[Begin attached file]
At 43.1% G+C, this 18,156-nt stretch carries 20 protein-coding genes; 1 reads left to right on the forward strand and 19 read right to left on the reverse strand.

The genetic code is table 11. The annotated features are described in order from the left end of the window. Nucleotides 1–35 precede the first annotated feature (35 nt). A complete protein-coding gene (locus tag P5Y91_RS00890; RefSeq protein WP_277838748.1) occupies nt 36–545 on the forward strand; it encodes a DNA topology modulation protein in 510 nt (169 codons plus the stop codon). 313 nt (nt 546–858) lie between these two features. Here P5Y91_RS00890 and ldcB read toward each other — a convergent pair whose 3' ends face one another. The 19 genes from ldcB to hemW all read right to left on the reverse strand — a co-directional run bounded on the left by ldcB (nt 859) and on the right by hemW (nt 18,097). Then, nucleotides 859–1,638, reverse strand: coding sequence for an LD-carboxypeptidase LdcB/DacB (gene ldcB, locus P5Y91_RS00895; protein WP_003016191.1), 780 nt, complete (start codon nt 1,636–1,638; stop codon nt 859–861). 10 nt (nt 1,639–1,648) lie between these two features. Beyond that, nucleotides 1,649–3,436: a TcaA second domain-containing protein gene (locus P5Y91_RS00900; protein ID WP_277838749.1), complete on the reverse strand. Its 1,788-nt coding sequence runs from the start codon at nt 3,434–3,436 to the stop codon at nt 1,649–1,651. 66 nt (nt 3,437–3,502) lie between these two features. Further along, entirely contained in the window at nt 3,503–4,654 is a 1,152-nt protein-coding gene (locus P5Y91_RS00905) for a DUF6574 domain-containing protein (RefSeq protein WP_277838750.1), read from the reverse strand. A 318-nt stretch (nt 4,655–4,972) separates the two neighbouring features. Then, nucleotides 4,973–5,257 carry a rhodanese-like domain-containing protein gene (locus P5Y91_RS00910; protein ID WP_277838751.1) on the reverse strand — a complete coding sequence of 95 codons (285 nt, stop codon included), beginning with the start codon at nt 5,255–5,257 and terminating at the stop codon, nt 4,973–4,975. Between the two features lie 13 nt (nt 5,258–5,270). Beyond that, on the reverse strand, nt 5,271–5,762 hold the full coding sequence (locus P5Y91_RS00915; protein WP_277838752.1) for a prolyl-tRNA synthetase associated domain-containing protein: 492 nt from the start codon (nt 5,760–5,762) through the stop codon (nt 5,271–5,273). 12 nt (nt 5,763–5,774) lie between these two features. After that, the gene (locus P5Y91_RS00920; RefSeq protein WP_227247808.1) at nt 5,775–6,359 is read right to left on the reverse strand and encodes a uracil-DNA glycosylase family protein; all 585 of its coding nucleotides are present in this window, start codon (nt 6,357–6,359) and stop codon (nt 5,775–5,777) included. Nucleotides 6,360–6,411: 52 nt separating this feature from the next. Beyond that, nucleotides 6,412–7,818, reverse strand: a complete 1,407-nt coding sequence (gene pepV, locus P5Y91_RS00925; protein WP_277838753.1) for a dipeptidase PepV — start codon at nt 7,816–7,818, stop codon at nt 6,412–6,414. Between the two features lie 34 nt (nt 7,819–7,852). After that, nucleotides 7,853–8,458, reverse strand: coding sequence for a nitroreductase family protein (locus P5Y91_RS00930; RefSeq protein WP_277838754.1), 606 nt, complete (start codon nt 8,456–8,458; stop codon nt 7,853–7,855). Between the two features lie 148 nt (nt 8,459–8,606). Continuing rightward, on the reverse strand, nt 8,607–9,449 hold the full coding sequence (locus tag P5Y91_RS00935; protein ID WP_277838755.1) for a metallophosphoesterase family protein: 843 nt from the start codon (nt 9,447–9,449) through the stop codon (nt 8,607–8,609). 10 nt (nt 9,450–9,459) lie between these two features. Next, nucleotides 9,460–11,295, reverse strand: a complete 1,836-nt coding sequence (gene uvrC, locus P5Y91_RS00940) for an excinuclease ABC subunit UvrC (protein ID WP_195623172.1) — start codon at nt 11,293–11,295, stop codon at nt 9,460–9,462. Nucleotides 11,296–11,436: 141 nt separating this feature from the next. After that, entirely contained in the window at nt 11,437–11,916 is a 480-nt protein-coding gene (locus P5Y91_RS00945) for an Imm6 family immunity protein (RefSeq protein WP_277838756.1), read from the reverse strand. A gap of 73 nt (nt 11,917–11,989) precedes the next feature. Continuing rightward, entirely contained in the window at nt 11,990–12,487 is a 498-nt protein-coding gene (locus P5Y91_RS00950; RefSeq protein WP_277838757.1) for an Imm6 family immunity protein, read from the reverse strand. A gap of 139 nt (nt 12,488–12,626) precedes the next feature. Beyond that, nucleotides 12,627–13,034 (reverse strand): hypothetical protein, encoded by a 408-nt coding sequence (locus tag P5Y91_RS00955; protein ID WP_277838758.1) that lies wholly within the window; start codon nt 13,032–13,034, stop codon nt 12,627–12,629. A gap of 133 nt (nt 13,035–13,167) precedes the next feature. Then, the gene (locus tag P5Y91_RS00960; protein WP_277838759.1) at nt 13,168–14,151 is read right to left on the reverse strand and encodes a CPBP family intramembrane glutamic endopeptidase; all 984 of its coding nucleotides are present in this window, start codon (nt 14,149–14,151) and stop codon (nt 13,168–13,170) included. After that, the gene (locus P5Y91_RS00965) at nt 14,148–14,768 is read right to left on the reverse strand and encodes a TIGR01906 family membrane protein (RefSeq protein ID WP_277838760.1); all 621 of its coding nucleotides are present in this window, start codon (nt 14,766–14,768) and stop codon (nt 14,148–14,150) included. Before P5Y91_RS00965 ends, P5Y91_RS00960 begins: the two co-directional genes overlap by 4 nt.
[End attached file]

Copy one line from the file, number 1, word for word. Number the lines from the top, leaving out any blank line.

At 43.1% G+C, this 18,156-nt stretch carries 20 protein-coding genes; 1 reads left to right on the forward strand and 19 read right to left on the reverse strand.